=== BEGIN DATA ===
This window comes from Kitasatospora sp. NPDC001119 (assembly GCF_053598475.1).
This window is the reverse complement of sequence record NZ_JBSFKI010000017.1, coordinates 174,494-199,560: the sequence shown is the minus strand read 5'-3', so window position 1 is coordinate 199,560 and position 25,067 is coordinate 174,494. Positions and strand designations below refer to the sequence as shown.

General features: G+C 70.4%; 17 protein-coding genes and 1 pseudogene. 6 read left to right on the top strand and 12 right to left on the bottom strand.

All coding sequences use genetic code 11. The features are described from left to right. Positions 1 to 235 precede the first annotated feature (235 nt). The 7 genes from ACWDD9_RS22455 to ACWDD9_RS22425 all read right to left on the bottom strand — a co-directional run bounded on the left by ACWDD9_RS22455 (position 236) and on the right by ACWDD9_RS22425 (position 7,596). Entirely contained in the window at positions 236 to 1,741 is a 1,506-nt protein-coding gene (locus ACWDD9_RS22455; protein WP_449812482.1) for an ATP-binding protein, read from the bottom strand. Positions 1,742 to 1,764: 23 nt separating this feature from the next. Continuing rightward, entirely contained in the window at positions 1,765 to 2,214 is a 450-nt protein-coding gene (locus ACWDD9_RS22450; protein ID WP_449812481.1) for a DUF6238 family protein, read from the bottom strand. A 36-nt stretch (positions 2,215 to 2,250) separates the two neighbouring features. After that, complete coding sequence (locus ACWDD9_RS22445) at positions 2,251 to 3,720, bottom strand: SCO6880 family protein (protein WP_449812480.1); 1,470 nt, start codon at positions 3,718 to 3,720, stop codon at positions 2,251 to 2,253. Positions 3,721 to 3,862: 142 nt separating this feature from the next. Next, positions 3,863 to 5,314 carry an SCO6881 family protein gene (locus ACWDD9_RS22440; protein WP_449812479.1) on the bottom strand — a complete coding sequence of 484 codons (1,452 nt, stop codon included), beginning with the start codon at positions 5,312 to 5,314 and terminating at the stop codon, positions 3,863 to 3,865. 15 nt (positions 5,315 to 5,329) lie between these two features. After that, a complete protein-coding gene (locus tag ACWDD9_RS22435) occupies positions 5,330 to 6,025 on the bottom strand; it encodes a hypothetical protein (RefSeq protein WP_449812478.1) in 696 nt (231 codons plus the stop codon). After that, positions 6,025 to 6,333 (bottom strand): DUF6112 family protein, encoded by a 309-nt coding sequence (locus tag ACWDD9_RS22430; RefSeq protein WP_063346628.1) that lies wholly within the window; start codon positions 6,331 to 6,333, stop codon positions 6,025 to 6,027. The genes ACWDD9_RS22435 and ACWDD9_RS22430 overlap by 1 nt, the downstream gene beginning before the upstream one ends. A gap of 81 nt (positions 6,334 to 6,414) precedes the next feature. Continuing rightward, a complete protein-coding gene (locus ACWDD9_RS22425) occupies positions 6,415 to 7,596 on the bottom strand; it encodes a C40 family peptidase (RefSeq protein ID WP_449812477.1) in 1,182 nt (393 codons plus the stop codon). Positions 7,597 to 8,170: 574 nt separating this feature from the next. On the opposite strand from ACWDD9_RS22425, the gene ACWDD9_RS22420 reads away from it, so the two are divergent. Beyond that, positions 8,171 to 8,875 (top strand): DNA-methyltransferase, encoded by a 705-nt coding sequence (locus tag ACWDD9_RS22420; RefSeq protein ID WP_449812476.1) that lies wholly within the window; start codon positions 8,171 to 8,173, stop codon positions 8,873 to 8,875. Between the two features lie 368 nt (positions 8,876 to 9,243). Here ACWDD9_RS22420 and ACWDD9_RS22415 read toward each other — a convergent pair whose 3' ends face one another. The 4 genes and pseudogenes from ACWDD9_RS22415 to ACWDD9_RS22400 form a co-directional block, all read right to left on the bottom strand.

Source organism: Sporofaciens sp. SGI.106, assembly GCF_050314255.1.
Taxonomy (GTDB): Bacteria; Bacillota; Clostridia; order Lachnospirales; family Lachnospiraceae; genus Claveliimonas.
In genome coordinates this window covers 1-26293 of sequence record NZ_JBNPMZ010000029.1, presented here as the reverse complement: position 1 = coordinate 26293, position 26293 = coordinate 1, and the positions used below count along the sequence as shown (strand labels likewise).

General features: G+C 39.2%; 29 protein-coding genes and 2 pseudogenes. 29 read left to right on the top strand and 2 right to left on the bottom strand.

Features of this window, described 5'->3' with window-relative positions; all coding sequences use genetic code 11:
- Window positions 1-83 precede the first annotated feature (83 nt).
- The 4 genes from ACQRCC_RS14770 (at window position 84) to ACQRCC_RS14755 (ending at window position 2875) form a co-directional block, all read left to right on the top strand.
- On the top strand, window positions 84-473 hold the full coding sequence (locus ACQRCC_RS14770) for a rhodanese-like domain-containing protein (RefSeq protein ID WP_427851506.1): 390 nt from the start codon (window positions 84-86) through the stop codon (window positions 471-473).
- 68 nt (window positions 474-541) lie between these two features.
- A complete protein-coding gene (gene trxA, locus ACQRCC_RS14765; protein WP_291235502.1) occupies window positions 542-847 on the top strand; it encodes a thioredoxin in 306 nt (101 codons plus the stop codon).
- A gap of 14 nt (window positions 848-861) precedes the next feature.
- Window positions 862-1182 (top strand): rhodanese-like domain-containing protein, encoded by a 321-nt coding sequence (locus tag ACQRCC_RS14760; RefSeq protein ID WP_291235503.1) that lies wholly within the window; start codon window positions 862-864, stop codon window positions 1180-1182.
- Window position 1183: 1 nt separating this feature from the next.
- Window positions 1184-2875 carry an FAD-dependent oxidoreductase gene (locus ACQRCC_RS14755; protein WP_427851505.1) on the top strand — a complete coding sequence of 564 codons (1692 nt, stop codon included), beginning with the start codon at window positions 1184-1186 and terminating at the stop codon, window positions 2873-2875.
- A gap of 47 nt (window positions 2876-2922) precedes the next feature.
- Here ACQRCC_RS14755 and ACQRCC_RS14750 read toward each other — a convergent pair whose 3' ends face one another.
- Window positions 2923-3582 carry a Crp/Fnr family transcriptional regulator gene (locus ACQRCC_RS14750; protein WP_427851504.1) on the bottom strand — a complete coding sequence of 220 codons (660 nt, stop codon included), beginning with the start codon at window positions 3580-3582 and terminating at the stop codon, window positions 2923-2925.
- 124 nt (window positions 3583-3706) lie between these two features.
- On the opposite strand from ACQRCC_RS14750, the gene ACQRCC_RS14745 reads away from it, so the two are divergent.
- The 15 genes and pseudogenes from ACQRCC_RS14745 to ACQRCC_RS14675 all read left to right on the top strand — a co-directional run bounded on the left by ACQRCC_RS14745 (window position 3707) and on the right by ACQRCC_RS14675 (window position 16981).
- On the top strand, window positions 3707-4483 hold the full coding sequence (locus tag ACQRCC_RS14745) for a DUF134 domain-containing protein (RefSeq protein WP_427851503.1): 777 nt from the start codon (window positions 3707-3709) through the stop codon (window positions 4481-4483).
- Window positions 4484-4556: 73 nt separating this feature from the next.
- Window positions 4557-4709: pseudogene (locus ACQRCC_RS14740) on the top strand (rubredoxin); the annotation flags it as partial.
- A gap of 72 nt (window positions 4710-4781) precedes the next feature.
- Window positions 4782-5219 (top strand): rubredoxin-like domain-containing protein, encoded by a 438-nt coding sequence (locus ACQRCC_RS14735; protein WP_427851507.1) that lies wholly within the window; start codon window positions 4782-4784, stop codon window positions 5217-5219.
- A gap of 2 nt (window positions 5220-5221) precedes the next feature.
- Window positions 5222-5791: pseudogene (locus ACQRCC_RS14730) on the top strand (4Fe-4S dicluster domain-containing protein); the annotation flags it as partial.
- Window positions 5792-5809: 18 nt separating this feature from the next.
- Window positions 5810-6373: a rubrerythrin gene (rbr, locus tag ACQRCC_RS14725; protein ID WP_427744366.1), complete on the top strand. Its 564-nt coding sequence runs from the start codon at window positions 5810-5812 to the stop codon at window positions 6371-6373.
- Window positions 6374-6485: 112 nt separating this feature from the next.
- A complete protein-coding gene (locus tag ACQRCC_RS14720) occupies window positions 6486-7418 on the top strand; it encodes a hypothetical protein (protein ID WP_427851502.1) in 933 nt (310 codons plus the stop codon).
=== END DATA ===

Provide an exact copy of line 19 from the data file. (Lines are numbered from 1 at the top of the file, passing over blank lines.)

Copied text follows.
- A gap of 47 nt (window positions 2876-2922) precedes the next feature.